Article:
Moody’s Investors Service Inc maintained a stable outlook while affirming Cambodia’s B2 long-term issuer rating on the back of robust gross domestic product (GDP) growth prospects, modest and highly affordable government debt, and low external vulnerabilities.
In a statement on Friday, Moody’s said the positive effects that serve as a buffer offset risks stemming from a sustained, high rate of credit growth which raises contingent liability risks for the government, if it needs to support Cambodia’s relatively large financial system through a boom-bust credit cycle.
“Low institutional strength and a high degree of dollarisation act as continued constraints on the government’s ability to manage shocks,” stated the global ratings agency.
On Cambodia’s stable outlook which reflected balanced risks, Moody’s said growth could moderate by more than its estimates following the expected reduction of tariff benefits enjoyed by exports to the European Union.
A reduction in tariff benefits accorded under the Everything-but-arms (EBA) special preference would negatively affect textile, garment and footwear exports to the EU. This is in addition to the imposition of duties on Cambodian rice effective January 2019. Together, these developments will weigh on Cambodia’s trade balance.
The stable outlook balances vulnerability to shocks against mitigating factors, it explained, adding that these risks arise from a sharper slowdown in growth that Moody’s currently assesses driven by a collapse in asset prices, a material reduction in funding from China, or a sharper slowdown in export growth, assuming EBA benefits are withdrawn.
Stabilising factors include modest fiscal deficits, owing in part to the effective implementation of tax policies, sustaining high affordability and low levels of government debt. In particular, the concessional and long-term nature of Cambodia’s debt reduces the risk of near-term liquidity pressures for the government and the country as a whole.
In the meantime, Moody’s said slowing growth in China could also present spillover risks for Cambodia, due to its deep economic and financial linkages with the country.
“A slowdown in growth in China or weaker outward foreign investment from China would act as a significant drag on Cambodia, and present potential risks particularly for the construction and real estate sectors. However, relatively low levels of government debt and increasing tax revenues provide space for fiscal policy to offset a shock to growth,” Moody’s said.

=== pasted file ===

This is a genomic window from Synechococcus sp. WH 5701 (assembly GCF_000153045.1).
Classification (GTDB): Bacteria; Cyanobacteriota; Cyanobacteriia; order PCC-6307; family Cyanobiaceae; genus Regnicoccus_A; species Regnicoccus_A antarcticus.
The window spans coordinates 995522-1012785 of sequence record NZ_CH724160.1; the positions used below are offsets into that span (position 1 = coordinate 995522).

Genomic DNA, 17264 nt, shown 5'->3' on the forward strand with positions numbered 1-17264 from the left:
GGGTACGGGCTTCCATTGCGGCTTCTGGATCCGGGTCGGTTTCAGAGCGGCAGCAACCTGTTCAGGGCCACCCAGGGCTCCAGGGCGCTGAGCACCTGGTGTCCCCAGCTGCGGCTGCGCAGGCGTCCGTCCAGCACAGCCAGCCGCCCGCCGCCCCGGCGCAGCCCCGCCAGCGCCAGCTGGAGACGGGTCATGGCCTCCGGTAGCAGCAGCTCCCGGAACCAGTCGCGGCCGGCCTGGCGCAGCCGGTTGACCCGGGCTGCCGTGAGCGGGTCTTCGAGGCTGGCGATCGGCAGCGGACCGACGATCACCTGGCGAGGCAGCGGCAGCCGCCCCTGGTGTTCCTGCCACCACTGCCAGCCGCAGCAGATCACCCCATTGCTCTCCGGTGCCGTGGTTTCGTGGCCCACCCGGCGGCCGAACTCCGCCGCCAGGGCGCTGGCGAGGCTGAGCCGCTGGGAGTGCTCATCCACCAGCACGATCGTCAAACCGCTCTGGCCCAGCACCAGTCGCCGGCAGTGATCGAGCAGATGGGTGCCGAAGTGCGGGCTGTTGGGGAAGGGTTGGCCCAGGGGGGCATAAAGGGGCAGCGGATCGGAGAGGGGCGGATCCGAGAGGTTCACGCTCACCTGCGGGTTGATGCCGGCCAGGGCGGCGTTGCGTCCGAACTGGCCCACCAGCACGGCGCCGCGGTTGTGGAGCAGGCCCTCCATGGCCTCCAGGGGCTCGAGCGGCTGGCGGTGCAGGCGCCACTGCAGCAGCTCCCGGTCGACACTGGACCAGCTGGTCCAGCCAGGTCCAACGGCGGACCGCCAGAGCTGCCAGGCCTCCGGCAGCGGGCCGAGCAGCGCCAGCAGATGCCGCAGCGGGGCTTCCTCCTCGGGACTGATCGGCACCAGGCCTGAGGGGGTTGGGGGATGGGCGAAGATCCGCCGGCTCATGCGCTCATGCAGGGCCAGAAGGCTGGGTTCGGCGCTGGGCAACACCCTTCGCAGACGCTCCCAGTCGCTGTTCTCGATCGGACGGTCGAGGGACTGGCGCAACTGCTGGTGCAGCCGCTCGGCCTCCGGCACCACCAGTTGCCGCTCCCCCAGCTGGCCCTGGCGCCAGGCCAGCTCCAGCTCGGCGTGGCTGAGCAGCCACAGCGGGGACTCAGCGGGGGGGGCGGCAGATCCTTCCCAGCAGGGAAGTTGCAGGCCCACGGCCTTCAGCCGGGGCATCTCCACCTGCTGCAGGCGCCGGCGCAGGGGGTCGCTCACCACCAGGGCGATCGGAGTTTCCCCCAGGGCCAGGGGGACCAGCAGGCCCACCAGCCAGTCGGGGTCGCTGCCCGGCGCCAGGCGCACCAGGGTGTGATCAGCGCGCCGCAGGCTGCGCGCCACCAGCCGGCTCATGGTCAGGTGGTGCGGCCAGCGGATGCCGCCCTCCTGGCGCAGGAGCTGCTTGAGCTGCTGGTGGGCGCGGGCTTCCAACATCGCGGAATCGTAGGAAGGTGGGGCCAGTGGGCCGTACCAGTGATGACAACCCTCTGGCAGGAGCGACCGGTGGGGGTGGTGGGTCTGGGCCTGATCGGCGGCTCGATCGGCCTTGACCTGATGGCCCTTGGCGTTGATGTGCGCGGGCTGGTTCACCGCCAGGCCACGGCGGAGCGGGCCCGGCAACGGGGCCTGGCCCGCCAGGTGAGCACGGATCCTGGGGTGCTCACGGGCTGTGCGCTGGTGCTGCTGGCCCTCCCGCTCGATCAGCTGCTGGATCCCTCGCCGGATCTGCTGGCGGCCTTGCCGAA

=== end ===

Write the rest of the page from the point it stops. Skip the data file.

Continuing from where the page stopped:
Based on expectations of weaker growth in the Chinese economy and the assumption of a full withdrawal of EBA benefits, Moody’s expects Cambodia’s real GDP growth to moderate to 7 percent year-on-year in 2019 and 5.5 percent in 2020 from 7.5 percent in 2018.
But the agency said even at these projected slower rates, Cambodia is still among the fastest growing sovereigns at the B2-rating level.
It said strong revenues have supported a healthy fiscal position, with deficits remaining well-contained at less than 2 percent of GDP between 2013 and 2018 but Moody’s expects it to widen over the next two years, as the government undertakes stimulus measures directed at supporting the economy in the face of headwinds to export growth.
Despite an expansionary fiscal stance, Moody’s expects the government’s debt burden to remain modest, hovering around or below 30 percent of GDP over the next two to three years, below that of many similarly rated sovereigns.
Debt affordability metrics are also likely to remain favourable, since all debt is concessional, characterised by long maturity periods and very low interest costs.
Pointing out that Cambodia has a healthy balance of payments position, Moody’s sees strong FDI flows and stable multilateral and bilateral support would result in foreign reserves at stable levels of nearly $15 billion over 2019 and 2020. This, despite Moody’s projection of a widening account deficit.
“Cambodia’s access to entirely concessional debt implies that external debt servicing requirements are low. Taking these into consideration, Moody’s external vulnerability indicator for the Kingdom, or the ratio of foreign reserves to maturing debt obligations over the next year, is projected at just 18.3 percent in 2020, signalling very low external risks,” it said.
Moody’s said it would consider upgrading the rating if reforms were likely to address the country’s institutional weaknesses and enhance policy effectiveness, such as control of corruption and rule of law.
Revising the ratings could also depend on the implementation of structural reforms pointed to higher competitiveness and reduced hurdles to doing business, contributing to a material increase in economic diversification and incomes. Such an outcome would bolster the economy’s resilience to shocks.
“Either of these scenarios would potentially become more likely over the medium to longer term,” it added.
Conversely, a downgrade downgrading is possible if a shock to asset prices resulted in significant liquidity and solvency pressures in the domestic banking system.
A sharp slowdown in growth beyond Moody’s baseline expectations, either owing to pronounced repercussions from the withdrawal of EBA benefits or an unwinding of credit growth, would also present downward pressures on the rating.
The agency would also consider downgrading the rating if foreign direct investment inflows fell sharply and seemingly on a sustained basis due to either domestic, economic or political, or external shocks.
“It would raise pressure on financing of the current account deficit and external vulnerability risks,” it warned.